One Man’s Crusade to Bring Riches to Rural Areas: Aavishkaar Social Venture Capital Fund
Monday, January 18, 2010
Aavishkaar CEO Vineet Rai has been raising the ’social entrepreneurship’ bar that will help create excellent, livelihood-generating rural enterprises, says Rajni Bakshi.
Vineet Rai enjoys putting a twist in the buzz about social entrepreneurship. Since his work is one of the reasons for the excitement about such businesses, Rai is now a frequent speaker at public events. “I can’t wait for the ’social’ to be dropped” is usually his opening line.
Rai’s tightrope walk with India’ first social venture capital fund, Aavishkaar, usually attracts cheer-leading from the proponents of ’inclusive growth’. But it simultaneously challenges the hollow claims about inclusion in business circles and the extreme skepticism of political activists that profit and social justice can ever be combined.
That’s partly because Rai likes both the ends of the spectrum for different reasons — but does not fully believe in either.
With a corpus of little over Rs 165 crore (Rs 1.65 billion), Aavishkaar’s portfolio is a tiny drop in India’s economy. So why is Rai’s restlessness with the label of ’social’ important? Because it helps to highlight challenges that urgently need to be addressed.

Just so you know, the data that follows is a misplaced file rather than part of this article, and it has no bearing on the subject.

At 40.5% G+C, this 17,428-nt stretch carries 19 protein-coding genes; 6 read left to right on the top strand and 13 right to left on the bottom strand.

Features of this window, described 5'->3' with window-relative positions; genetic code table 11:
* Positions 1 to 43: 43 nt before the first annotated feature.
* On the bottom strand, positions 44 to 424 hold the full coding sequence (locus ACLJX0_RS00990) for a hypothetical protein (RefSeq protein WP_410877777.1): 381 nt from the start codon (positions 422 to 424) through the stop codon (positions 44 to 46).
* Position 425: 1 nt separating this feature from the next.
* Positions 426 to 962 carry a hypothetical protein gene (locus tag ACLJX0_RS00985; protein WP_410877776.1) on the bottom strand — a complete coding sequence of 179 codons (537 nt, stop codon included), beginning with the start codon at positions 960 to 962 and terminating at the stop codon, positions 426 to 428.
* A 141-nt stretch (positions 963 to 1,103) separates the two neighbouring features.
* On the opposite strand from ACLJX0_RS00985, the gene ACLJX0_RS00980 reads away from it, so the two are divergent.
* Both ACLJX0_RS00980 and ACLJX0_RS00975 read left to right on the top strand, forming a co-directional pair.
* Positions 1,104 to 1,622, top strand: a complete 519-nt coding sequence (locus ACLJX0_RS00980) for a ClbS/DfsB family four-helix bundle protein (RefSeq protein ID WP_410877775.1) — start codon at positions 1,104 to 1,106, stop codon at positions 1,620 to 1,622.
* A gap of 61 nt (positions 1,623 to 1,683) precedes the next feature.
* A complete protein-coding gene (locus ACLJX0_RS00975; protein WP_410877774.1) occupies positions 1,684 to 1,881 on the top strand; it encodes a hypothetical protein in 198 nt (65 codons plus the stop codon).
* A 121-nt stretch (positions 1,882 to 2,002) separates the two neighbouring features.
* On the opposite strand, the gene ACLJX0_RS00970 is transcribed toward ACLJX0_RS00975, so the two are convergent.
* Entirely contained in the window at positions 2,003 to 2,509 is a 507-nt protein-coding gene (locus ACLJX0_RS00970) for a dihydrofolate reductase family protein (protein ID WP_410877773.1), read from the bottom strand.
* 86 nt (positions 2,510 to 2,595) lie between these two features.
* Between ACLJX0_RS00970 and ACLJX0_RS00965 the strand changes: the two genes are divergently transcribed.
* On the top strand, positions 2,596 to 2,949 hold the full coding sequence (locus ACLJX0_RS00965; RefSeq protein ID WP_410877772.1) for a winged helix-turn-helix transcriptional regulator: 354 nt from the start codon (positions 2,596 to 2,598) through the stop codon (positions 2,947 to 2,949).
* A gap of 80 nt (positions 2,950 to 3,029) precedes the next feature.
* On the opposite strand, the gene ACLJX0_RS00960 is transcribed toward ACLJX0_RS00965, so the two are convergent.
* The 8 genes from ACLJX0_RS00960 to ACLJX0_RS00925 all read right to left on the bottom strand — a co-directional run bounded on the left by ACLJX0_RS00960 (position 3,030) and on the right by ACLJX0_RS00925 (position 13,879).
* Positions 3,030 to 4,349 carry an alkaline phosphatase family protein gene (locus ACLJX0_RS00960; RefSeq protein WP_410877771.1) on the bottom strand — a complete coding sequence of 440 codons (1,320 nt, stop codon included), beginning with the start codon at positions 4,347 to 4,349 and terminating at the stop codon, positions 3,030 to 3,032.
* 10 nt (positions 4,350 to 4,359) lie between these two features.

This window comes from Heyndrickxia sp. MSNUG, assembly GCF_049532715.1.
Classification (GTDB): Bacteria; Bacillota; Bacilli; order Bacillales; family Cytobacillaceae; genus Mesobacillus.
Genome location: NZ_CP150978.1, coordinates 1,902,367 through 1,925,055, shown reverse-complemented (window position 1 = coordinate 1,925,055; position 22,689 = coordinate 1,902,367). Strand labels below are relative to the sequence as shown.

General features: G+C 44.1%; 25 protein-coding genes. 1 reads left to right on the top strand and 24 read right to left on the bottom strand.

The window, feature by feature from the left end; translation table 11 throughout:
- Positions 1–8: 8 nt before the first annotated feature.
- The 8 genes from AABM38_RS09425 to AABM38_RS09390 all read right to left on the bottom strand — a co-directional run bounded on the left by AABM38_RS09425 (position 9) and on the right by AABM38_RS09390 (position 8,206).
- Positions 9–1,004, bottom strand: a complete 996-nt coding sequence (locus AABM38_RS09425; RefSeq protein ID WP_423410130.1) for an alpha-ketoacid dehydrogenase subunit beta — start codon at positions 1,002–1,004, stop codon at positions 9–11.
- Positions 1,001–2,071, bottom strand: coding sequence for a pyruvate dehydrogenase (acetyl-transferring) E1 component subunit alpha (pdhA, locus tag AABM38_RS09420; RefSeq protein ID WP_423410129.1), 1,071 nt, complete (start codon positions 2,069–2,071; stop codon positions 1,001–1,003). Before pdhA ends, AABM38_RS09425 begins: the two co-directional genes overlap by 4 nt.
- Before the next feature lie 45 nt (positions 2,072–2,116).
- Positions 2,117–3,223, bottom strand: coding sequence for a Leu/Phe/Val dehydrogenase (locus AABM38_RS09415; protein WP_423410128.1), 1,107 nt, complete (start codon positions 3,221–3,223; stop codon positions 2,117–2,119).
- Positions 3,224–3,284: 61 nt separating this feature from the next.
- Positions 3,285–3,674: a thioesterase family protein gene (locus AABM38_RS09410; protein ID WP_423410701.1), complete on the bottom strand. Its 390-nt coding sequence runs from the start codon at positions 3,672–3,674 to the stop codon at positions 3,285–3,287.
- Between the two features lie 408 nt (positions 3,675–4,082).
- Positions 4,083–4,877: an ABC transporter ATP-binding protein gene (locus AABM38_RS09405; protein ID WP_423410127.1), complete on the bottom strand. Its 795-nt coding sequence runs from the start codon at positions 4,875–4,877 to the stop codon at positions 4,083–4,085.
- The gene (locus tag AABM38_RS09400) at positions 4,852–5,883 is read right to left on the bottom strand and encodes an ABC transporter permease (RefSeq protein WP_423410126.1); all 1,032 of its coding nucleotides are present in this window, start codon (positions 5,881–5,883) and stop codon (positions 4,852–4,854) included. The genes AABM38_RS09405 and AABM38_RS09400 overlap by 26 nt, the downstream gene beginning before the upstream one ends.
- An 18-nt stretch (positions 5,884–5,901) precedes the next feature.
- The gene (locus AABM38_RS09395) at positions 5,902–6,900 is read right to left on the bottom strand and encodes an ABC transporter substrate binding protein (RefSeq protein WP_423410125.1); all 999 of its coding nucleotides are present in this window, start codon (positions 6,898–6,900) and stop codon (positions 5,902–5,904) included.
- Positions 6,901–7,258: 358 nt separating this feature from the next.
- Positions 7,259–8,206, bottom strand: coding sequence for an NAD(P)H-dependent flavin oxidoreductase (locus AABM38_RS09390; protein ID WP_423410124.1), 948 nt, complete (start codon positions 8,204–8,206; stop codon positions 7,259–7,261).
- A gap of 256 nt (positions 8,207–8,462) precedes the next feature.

There is no shortage of, what one insider calls, ’faux-philosophers’ who tell policymakers and general public alike that social equity can be got by seeking profit in more innovative enterprises, particularly those which tap the ’bottom of the pyramid’. Such trickle down oriented wealth-generation, this view holds, will eventually — some day — make all Indians prosperous.
But when Rai says that ’shareholders can take that profit which is left after stakeholders needs have been met’ he is raising the bar much higher than most conventional business persons may be ready to jump.
Rai, now 38, entered working life just as the liberalisation process was getting underway. Born into a middle class family in Uttar Pradesh, Rai graduated from the Indian Institute of Forest Management and was recruited on campus by Ballarpur Paper Mills.
Being posted at a remote village of Orissa introduced Rai to the complex structure of poverty. Later, by what he calls a series of accidents, Rai became a research associate at IIM Ahmedabad and then CEO of GIAN (Gujarat Grassroots Innovations Augmentation Network), a company for promoting rural innovation, development and business.
He soon realized that the main barrier to decentralized, livelihood-generating rural enterprises is often not shortage of skills, imagination or initiative, but investors who are overly risk averse.
So with the support of a few business veterans and an initial investment of Rs 50 lakh (Rs 5 million) Rai cobbled together Aavishkaar.
Over the last ten years Aavishkaar has invested in companies such as — Servals Automation, which is producing energy solutions for the poor; Vaatsalya, creating rural hospitals for low income groups; Vortex Engineering, which designs and manufactures low-cost ATMs for use in remote regions; Rangsutra Crafts, a company of a thousand textile artisans from the remote regions of India; Saraplast, which provides mobile toilets and aims to solve sanitation issues; et cetera.
Source: Rediff (link opens in a new window)